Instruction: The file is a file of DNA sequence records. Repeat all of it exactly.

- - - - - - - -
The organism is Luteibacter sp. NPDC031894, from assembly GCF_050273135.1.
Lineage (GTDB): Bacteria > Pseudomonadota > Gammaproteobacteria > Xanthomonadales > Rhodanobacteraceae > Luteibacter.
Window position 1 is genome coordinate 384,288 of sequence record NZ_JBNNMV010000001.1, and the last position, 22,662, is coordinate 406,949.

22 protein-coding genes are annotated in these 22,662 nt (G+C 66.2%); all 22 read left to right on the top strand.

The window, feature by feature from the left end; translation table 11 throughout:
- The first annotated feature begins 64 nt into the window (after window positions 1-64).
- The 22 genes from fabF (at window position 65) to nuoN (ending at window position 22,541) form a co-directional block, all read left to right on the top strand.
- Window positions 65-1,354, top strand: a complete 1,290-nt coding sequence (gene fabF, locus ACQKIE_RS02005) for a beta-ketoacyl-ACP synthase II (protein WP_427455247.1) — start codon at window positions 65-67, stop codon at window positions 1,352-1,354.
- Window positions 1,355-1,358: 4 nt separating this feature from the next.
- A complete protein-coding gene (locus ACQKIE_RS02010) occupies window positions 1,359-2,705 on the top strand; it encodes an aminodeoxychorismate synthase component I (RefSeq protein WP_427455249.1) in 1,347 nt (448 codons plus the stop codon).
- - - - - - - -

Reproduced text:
The organism is Luteibacter sp. NPDC031894, from assembly GCF_050273135.1.
Lineage (GTDB): Bacteria > Pseudomonadota > Gammaproteobacteria > Xanthomonadales > Rhodanobacteraceae > Luteibacter.
Window position 1 is genome coordinate 384,288 of sequence record NZ_JBNNMV010000001.1, and the last position, 22,662, is coordinate 406,949.

22 protein-coding genes are annotated in these 22,662 nt (G+C 66.2%); all 22 read left to right on the top strand.

The window, feature by feature from the left end; translation table 11 throughout:
- The first annotated feature begins 64 nt into the window (after window positions 1-64).
- The 22 genes from fabF (at window position 65) to nuoN (ending at window position 22,541) form a co-directional block, all read left to right on the top strand.
- Window positions 65-1,354, top strand: a complete 1,290-nt coding sequence (gene fabF, locus ACQKIE_RS02005) for a beta-ketoacyl-ACP synthase II (protein WP_427455247.1) — start codon at window positions 65-67, stop codon at window positions 1,352-1,354.
- Window positions 1,355-1,358: 4 nt separating this feature from the next.
- A complete protein-coding gene (locus ACQKIE_RS02010) occupies window positions 1,359-2,705 on the top strand; it encodes an aminodeoxychorismate synthase component I (RefSeq protein WP_427455249.1) in 1,347 nt (448 codons plus the stop codon).